Christianity Today has put together a digital Advent Devotional entitled Living Hope that includes daily devotional readings, weekly Bible studies and a Bible reading guide.
Ken Shigematsu, senior pastor of Tenth Church, was invited to write one of the readings; it is re-posted here with his permission.
Mary is incredibly famous today, but there was a time when she was completely unknown. She was just a teenage peasant girl from Nazareth, a town which some scholars say may have had fewer than 100 people.
Like her peers, Mary was probably illiterate. Given her station in life, she would have been expected to marry humbly – a poor, working-class boy. Their family would likely often go hungry because there wasn’t enough to make ends meet.
When the God of the universe decided to choose his mother, he didn’t approach a young woman of wealth and status. Instead, God approached an illiterate peasant girl from a very small town. Jesus’ genealogy (Matthew 1:1-17) shows us that we don’t have to be of a particular race or be an “insider” to be part of God’s story. And when we look at Mary, we see that we don’t have to be rich, from a big city, highly educated or important in society. We can be dirt ordinary and yet be part of this everlasting story.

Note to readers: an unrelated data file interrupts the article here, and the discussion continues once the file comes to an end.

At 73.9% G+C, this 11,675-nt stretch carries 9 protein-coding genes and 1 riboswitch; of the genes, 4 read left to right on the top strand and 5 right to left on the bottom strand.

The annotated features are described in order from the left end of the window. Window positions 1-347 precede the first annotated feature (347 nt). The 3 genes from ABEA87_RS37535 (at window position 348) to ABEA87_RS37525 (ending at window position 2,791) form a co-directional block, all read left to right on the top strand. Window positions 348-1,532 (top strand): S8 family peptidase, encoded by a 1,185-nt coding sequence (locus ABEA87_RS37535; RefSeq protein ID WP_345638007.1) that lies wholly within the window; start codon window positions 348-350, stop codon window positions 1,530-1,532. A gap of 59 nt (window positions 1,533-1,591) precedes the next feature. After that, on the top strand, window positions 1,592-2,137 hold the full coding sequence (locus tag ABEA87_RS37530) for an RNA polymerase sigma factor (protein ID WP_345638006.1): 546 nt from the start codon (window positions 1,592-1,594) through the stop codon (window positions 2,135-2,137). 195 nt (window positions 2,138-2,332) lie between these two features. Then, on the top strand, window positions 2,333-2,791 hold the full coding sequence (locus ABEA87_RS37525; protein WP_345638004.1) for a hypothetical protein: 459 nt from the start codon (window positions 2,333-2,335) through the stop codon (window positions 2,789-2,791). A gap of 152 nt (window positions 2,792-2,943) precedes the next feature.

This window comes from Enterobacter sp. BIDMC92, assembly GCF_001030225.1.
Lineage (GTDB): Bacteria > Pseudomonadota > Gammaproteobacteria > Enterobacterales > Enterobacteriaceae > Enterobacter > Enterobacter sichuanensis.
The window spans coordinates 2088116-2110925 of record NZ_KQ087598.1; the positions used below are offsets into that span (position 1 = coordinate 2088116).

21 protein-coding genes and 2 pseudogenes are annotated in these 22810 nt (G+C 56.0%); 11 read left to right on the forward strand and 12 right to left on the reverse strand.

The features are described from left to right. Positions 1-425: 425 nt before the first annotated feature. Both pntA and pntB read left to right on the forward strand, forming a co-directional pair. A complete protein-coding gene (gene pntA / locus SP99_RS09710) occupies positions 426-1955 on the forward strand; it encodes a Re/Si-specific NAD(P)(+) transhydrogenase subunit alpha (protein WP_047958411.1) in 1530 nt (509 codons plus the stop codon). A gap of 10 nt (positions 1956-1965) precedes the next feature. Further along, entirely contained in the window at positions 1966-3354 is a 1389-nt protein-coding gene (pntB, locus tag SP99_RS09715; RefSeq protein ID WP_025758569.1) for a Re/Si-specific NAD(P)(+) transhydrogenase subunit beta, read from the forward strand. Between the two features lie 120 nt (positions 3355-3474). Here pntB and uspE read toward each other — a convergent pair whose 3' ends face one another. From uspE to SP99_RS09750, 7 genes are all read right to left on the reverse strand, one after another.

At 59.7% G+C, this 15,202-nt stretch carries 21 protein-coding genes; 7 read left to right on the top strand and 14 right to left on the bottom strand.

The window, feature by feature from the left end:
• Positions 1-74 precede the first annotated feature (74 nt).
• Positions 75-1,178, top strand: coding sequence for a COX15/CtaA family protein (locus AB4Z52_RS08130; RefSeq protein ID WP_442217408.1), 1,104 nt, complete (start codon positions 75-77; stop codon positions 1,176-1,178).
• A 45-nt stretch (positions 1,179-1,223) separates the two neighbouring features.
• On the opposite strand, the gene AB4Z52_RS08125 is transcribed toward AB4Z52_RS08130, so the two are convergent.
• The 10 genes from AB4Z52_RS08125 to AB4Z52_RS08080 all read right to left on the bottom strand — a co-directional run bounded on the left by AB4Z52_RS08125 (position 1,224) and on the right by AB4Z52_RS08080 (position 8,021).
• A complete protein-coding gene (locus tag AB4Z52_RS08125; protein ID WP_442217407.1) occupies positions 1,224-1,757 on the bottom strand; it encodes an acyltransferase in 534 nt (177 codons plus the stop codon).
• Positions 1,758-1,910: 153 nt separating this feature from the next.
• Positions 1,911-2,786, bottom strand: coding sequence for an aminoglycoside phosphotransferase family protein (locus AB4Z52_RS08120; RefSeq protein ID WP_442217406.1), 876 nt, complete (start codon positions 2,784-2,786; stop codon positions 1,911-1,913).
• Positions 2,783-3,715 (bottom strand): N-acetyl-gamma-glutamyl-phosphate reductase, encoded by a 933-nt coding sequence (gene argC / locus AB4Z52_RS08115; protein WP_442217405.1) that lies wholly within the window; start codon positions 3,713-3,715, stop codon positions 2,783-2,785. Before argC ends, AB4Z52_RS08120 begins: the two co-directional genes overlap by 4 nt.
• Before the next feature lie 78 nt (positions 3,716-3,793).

What is the one qualification that God seems to require? When the angel Gabriel came to Mary and told her, You’re about to become the mother of God, Mary opened up her heart and said, Yes, may it be to me as you have said. To become part of this story and to experience God birthing his life in us, all we need is a yes. We need to consent to the work of the Holy Spirit inside us.
Recently, I’ve been praying something called the Welcoming Prayer. I pray it like this: Holy Spirit, I agree to your work in me and I let go of my desire for security, for affection and esteem, for power and control. This was the essence of Mary’s yes to God. She let go of security, affection and esteem, and power and control.
As a result, her reputation would be stained for the rest of her life. She’d one day see her adult son mocked, spat upon, beaten and nailed to a Roman cross. It would feel like a dagger piercing her heart (Luke 2:35). Yet she said yes.
May we, like Mary, pray, “Holy Spirit, I say yes to your work in me.” May God’s life be birthed in us. May we too play our part in the grand and everlasting story of God.
This article is adapted from a sermon Ken Shigematsu preached on December 25, 2019. Used by permission.
CONTEMPLATE LUKE 1:26-38. What might it look like for you to say yes like Mary? To consent to the work of the Spirit within you? Pray, welcoming God’s work in your life.
Go here to read Advent: Living Hope. Among the other writers of the devotional readings are Fleming Rutledge, John Goldingay, Thabiti Anyabwile, Rich Villodas and Rachel Kang.